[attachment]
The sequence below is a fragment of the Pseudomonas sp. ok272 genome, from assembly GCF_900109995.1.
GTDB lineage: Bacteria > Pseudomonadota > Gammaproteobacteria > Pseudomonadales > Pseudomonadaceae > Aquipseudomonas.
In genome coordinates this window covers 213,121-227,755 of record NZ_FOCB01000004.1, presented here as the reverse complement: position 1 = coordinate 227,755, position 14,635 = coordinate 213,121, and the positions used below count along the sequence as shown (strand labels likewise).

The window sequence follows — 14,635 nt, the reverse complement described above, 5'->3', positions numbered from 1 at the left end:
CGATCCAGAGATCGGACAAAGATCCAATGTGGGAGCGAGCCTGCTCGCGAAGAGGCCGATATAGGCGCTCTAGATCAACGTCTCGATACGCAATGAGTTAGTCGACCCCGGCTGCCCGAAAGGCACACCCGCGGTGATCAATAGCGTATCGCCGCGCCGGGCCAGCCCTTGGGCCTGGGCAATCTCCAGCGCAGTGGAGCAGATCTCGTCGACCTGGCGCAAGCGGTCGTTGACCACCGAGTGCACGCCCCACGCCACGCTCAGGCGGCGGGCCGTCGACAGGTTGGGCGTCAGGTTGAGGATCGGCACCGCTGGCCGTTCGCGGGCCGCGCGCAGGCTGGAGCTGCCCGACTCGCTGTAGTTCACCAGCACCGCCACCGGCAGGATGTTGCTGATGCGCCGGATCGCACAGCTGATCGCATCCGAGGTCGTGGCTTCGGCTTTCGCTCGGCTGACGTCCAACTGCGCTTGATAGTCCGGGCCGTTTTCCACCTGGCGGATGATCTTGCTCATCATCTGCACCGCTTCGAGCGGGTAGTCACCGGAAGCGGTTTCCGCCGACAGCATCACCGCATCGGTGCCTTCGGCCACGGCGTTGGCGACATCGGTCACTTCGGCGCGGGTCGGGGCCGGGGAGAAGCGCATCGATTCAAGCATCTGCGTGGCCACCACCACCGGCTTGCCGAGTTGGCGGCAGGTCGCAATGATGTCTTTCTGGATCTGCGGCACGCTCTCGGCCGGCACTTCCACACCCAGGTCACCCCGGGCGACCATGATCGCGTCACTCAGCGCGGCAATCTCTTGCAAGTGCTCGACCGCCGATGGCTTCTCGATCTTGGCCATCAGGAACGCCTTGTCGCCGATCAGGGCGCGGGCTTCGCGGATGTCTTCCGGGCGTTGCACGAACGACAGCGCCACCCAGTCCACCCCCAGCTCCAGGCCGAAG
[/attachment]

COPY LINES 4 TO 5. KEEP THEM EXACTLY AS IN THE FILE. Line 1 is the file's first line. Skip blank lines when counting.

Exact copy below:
The window sequence follows — 14,635 nt, the reverse complement described above, 5'->3', positions numbered from 1 at the left end:
CGATCCAGAGATCGGACAAAGATCCAATGTGGGAGCGAGCCTGCTCGCGAAGAGGCCGATATAGGCGCTCTAGATCAACGTCTCGATACGCAATGAGTTAGTCGACCCCGGCTGCCCGAAAGGCACACCCGCGGTGATCAATAGCGTATCGCCGCGCCGGGCCAGCCCTTGGGCCTGGGCAATCTCCAGCGCAGTGGAGCAGATCTCGTCGACCTGGCGCAAGCGGTCGTTGACCACCGAGTGCACGCCCCACGCCACGCTCAGGCGGCGGGCCGTCGACAGGTTGGGCGTCAGGTTGAGGATCGGCACCGCTGGCCGTTCGCGGGCCGCGCGCAGGCTGGAGCTGCCCGACTCGCTGTAGTTCACCAGCACCGCCACCGGCAGGATGTTGCTGATGCGCCGGATCGCACAGCTGATCGCATCCGAGGTCGTGGCTTCGGCTTTCGCTCGGCTGACGTCCAACTGCGCTTGATAGTCCGGGCCGTTTTCCACCTGGCGGATGATCTTGCTCATCATCTGCACCGCTTCGAGCGGGTAGTCACCGGAAGCGGTTTCCGCCGACAGCATCACCGCATCGGTGCCTTCGGCCACGGCGTTGGCGACATCGGTCACTTCGGCGCGGGTCGGGGCCGGGGAGAAGCGCATCGATTCAAGCATCTGCGTGGCCACCACCACCGGCTTGCCGAGTTGGCGGCAGGTCGCAATGATGTCTTTCTGGATCTGCGGCACGCTCTCGGCCGGCACTTCCACACCCAGGTCACCCCGGGCGACCATGATCGCGTCACTCAGCGCGGCAATCTCTTGCAAGTGCTCGACCGCCGATGGCTTCTCGATCTTGGCCATCAGGAACGCCTTGTCGCCGATCAGGGCGCGGGCTTCGCGGATGTCTTCCGGGCGTTGCACGAACGACAGCGCCACCCAGTCCACCCCCAGCTCCAGGCCGAAG